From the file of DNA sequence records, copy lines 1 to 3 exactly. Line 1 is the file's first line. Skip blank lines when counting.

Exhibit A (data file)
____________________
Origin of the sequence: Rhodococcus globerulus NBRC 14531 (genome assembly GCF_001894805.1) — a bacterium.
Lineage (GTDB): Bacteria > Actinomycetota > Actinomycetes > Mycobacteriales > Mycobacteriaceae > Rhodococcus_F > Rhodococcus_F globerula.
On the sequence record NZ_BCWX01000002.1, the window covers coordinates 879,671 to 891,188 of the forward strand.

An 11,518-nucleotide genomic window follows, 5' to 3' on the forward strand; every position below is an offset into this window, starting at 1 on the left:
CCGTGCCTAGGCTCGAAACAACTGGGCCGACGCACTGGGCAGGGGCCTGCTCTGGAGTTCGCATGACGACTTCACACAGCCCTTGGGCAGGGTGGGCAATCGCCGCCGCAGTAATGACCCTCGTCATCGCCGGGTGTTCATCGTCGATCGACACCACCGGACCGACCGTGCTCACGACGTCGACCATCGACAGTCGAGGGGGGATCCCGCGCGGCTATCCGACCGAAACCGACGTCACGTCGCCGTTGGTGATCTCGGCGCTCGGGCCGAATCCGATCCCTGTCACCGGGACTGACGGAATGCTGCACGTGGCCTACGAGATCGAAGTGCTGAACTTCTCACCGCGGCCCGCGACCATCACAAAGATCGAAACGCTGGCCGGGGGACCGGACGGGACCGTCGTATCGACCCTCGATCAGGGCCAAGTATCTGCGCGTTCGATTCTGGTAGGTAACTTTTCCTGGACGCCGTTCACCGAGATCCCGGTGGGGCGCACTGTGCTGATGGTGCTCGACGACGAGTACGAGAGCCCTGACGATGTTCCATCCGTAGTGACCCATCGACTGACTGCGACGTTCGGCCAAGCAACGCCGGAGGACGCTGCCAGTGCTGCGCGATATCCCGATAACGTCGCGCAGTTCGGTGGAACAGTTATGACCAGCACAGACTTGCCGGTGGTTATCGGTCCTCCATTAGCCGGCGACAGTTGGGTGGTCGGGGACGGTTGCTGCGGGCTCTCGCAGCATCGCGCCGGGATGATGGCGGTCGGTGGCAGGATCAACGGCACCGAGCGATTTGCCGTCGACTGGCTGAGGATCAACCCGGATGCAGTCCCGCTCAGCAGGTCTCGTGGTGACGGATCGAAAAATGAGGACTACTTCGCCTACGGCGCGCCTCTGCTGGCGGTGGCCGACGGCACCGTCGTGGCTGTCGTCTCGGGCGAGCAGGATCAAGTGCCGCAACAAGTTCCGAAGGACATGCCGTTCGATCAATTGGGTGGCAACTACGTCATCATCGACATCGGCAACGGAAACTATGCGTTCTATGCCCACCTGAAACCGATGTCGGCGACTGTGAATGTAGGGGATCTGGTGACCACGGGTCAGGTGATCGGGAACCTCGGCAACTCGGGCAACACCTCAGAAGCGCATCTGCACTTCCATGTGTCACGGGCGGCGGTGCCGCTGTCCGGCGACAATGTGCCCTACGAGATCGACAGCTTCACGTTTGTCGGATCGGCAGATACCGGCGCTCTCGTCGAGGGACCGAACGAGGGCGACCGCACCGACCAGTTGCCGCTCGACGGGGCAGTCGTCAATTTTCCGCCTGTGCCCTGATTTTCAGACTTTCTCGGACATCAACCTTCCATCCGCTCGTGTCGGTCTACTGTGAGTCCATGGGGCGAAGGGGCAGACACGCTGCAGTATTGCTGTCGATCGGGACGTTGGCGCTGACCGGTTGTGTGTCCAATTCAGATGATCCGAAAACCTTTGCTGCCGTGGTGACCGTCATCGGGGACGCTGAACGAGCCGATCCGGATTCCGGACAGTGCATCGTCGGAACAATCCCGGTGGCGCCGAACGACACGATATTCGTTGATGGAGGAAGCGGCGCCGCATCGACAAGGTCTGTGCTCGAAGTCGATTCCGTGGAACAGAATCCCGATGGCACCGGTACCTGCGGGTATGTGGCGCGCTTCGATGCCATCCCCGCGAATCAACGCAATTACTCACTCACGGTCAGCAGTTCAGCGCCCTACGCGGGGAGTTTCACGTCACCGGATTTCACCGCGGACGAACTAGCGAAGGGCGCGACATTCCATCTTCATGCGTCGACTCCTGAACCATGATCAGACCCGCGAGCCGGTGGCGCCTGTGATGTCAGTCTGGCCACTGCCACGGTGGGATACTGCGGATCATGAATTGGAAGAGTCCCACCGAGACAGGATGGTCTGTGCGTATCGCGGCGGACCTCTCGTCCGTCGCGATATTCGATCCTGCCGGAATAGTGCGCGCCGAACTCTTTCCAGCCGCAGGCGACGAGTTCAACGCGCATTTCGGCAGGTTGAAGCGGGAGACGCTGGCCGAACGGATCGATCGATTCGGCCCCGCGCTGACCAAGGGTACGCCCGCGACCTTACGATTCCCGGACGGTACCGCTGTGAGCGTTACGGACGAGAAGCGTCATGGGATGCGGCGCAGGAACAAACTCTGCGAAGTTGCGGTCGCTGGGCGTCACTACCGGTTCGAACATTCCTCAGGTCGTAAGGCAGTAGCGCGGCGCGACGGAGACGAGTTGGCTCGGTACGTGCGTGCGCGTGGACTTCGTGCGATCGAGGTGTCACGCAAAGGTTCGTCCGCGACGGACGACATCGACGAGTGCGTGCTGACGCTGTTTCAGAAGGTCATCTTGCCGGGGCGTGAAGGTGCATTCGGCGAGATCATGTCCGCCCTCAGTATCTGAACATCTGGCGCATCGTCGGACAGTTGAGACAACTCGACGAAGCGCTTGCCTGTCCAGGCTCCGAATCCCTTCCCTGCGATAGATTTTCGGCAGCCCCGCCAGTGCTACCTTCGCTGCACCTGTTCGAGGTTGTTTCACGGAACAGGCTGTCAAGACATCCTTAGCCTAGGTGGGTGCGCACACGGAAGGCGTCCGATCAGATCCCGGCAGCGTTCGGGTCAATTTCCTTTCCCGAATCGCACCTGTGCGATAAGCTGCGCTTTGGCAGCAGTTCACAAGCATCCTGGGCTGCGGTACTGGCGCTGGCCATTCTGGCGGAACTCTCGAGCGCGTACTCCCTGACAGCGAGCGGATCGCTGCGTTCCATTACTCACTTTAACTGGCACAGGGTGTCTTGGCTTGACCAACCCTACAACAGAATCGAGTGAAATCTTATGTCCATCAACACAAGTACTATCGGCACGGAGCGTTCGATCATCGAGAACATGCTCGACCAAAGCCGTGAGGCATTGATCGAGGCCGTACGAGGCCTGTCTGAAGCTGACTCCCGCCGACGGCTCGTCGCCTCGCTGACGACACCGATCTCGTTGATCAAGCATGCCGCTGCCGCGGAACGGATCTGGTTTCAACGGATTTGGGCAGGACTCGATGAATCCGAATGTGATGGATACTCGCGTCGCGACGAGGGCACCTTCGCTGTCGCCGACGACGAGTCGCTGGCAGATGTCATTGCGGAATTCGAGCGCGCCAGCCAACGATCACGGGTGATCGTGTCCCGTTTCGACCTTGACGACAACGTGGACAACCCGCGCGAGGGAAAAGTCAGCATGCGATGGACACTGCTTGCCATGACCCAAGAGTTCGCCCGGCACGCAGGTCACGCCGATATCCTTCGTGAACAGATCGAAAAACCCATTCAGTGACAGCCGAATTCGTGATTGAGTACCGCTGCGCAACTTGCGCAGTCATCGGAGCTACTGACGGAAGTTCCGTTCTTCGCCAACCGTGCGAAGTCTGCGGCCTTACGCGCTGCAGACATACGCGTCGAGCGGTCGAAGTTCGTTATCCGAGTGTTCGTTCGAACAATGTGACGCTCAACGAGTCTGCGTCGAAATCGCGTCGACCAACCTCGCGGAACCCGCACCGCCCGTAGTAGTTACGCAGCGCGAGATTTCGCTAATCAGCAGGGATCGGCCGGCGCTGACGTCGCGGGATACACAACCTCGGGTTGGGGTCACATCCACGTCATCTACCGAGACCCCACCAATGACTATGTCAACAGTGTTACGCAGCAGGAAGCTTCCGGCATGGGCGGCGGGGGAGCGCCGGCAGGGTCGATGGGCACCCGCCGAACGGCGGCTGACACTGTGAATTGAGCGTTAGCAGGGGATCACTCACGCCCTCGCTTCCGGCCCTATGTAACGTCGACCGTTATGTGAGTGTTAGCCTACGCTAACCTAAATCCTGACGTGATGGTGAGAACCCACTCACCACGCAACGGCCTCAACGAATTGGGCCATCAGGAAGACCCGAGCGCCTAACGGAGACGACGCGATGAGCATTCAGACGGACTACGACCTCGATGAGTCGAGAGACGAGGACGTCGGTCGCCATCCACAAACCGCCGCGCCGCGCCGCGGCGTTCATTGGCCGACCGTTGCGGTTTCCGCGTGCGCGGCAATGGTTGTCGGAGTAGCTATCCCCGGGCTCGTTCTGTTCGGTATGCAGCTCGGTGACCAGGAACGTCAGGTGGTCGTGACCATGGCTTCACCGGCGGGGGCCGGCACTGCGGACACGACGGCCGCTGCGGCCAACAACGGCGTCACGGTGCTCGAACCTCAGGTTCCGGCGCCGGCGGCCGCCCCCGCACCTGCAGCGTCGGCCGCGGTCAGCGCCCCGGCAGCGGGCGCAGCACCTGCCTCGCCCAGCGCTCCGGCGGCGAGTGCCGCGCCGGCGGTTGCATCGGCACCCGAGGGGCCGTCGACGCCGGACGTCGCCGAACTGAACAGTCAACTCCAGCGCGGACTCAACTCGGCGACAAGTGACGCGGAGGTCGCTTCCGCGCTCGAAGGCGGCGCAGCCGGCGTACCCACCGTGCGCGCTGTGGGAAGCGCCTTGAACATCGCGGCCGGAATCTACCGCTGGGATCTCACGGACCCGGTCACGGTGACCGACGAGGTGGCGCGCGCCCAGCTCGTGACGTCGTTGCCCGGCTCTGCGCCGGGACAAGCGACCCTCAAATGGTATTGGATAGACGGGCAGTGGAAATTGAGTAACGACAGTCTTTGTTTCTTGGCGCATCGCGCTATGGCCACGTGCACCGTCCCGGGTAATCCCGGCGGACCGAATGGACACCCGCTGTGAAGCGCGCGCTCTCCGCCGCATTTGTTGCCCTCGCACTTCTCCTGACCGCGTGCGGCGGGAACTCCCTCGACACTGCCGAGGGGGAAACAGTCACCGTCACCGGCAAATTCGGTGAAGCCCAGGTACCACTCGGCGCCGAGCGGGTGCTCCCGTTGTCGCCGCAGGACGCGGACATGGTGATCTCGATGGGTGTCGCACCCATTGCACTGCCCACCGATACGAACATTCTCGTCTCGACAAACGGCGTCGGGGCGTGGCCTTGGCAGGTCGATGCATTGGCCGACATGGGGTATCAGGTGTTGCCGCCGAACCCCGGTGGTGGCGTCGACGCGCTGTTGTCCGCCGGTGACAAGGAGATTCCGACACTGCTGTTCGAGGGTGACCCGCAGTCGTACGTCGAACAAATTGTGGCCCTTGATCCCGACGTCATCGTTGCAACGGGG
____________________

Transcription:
Origin of the sequence: Rhodococcus globerulus NBRC 14531 (genome assembly GCF_001894805.1) — a bacterium.
Lineage (GTDB): Bacteria > Actinomycetota > Actinomycetes > Mycobacteriales > Mycobacteriaceae > Rhodococcus_F > Rhodococcus_F globerula.
On the sequence record NZ_BCWX01000002.1, the window covers coordinates 879,671 to 891,188 of the forward strand.